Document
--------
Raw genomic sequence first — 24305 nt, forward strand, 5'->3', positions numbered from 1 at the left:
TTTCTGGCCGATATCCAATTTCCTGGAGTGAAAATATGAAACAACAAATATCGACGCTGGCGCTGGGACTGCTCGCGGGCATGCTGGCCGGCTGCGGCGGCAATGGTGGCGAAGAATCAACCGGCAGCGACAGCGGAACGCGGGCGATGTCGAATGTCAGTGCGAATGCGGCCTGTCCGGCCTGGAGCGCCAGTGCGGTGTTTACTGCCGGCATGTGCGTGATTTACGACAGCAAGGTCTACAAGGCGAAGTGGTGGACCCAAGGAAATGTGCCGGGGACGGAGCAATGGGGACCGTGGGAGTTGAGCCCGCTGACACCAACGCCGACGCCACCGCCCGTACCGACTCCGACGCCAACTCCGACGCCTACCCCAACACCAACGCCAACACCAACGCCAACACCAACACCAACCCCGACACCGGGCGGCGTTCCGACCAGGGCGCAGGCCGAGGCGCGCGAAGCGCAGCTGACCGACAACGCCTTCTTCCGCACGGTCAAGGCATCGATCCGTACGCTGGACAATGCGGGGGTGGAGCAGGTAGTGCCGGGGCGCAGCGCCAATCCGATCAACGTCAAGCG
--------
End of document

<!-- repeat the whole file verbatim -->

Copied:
Raw genomic sequence first — 24305 nt, forward strand, 5'->3', positions numbered from 1 at the left:
TTTCTGGCCGATATCCAATTTCCTGGAGTGAAAATATGAAACAACAAATATCGACGCTGGCGCTGGGACTGCTCGCGGGCATGCTGGCCGGCTGCGGCGGCAATGGTGGCGAAGAATCAACCGGCAGCGACAGCGGAACGCGGGCGATGTCGAATGTCAGTGCGAATGCGGCCTGTCCGGCCTGGAGCGCCAGTGCGGTGTTTACTGCCGGCATGTGCGTGATTTACGACAGCAAGGTCTACAAGGCGAAGTGGTGGACCCAAGGAAATGTGCCGGGGACGGAGCAATGGGGACCGTGGGAGTTGAGCCCGCTGACACCAACGCCGACGCCACCGCCCGTACCGACTCCGACGCCAACTCCGACGCCTACCCCAACACCAACGCCAACACCAACGCCAACACCAACACCAACCCCGACACCGGGCGGCGTTCCGACCAGGGCGCAGGCCGAGGCGCGCGAAGCGCAGCTGACCGACAACGCCTTCTTCCGCACGGTCAAGGCATCGATCCGTACGCTGGACAATGCGGGGGTGGAGCAGGTAGTGCCGGGGCGCAGCGCCAATCCGATCAACGTCAAGCG